So, this was a great week for me at both classes I am taking. For the first time, I feel as if I am really beginning to understand, rather than being lucky every now and then when a drawing turns out okay. What made me feel great was that I seem to be also beginning to understand how to integrate both approaches I am being exposed to... and, to my surprise, the key word that brings them together is: rhythm. In Vilppu's class last Tuesday, for the first time it dawned on on me what he means when says that he doesn't draw contours, he creates contour. I began to *feel* the forms, and dropping the contour is just a matter of emphasis as your pencil moves across and around the form. I think I began to understand the rhythm of FORMS,i.e. 3D rhythms, on which a convincing sense of VOLUME depends.. My other class (Orbik's) focuses mostly on design and value organization, and again rhythm plays a central role; but it's a different kind of rhythm. There we deal not so much with forms, but with SHAPES -- their 2D equivalent -- and I think I am beginning to get a grasp for a sort of 2D rhythm, on which DESIGN depends. So, on the one hand, forms and volumes; and on the other, shapes and design, all brought together by the overlying idea of rhythm. Now that I seem to have understood it for the first time, let's hope it begins to show in my work sometime soon...
It was while working on these 5 minutes pose that I began to understand 3D rhythm. The same old sentences that I had heard over and over again -- "feel the form"; "don't draw contour, create contour" -- began to make sense: Attachment 896111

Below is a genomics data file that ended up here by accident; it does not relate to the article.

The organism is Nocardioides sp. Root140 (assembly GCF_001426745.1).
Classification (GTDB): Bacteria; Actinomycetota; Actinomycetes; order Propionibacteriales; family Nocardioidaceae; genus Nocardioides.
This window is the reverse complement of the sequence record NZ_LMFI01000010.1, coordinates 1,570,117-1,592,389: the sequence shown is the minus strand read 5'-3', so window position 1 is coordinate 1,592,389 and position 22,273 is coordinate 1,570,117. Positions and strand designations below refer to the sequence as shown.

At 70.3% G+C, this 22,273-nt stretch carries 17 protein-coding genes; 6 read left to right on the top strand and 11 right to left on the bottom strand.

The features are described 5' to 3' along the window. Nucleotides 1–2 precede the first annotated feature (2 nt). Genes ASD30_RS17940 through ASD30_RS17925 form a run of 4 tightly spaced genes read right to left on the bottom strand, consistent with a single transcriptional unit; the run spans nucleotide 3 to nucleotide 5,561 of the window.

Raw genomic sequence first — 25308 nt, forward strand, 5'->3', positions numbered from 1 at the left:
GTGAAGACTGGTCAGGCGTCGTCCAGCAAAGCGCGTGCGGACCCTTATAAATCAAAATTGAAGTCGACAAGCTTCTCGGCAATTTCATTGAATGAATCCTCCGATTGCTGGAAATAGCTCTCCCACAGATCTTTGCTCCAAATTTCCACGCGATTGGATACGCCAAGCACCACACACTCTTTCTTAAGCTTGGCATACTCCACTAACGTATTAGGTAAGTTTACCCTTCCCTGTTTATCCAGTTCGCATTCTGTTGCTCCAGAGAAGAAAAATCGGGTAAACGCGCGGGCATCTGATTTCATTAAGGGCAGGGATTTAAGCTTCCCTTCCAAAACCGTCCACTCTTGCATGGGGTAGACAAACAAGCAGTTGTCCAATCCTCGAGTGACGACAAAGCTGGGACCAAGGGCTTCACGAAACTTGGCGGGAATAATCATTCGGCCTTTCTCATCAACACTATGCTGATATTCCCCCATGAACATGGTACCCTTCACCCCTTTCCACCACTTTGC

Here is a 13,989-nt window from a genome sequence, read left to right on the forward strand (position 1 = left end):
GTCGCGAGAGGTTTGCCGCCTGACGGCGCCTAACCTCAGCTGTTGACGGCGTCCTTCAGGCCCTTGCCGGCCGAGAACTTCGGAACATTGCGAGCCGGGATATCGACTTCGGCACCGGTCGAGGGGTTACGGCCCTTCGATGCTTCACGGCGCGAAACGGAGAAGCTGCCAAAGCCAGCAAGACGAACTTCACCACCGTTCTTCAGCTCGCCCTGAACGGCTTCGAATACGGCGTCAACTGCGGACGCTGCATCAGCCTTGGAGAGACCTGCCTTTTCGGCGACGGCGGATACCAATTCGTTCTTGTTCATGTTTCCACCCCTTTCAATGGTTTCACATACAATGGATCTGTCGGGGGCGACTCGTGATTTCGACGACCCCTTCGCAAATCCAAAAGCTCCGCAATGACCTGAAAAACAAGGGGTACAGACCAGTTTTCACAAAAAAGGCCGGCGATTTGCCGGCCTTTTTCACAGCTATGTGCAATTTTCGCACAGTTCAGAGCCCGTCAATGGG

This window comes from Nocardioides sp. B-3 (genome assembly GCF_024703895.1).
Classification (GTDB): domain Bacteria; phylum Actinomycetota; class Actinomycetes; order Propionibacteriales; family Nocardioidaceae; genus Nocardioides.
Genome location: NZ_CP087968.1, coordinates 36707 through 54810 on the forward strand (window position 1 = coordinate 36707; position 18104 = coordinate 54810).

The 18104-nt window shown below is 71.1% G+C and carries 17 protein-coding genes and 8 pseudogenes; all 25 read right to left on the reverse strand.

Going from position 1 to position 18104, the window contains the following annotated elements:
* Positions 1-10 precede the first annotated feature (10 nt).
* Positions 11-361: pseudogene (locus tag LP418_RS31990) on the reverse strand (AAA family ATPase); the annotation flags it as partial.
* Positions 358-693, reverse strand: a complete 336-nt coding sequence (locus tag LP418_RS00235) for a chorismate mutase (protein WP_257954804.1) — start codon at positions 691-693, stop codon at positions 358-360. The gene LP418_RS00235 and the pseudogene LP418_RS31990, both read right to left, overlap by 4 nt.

Really inspiring thread. Your improvement is commendable. While I was reading through the first few posts, I was thinking of suggesting you to try to draw with more sure and confident lines. But then I see now u have totally got that confidence in your line. Really amazed how within a few months, you have improved much. Just keep at it, u are totally on the right track, and moving fast...
"Choose only one master.. Nature. " Rembrandt
"The only time I feel alive is when I'm painting." Van Gogh
nice studies, man...u can never go wrong copying the masters. Go to andrew loomis and learn more about the essentials. Be big on perspective,and practice lots of cubes.Remember that always to study the parts and then the whole and viceversa...so one day do a study of noses,or eyes only,understand the structure and geometry behind it. u r on the right track...as a side study draw from still life,is good to sharpen your eyes and understand composition...like the bridgman studies,and the hogarth ones...nice study of the esqueleton...keep it up.
Draw from the cast, take a trip to your museum and draw from sculpture, this way your eyes get used to seing tones better,that will help when you go back to life class,because you imagine the figure as being a big geometric form,really heavy...
try to copy a michelangelo once,from his frescos,those figures have so much form in them and perfection is crazy.
Mydrako: Thanks for the words! In reality, line quality is something I am really -- and consciously-- struggling with, so hearing that from you makes me feel there is still some hope for me!
the_allejo05: Thanks for the tips! Of the names you mentioned, the only one I haven't drawn from was Hogarth -- his drawings can't seem to speak to me, despite their (perhaps excessive?) clarity. I will keep working hard. Thanks!
This drawing session was not nearly as productive as last week's. I need to learn when to emphasize or de-emphasize my lines; to use them with economy and purpose. Besides that, have a particularly hard time when it comes to rendering, especially in a linear way (hatching). Below are the ones that escaped total disaster. Any critiques or suggestions on how to improve, or what to work on, are very welcome.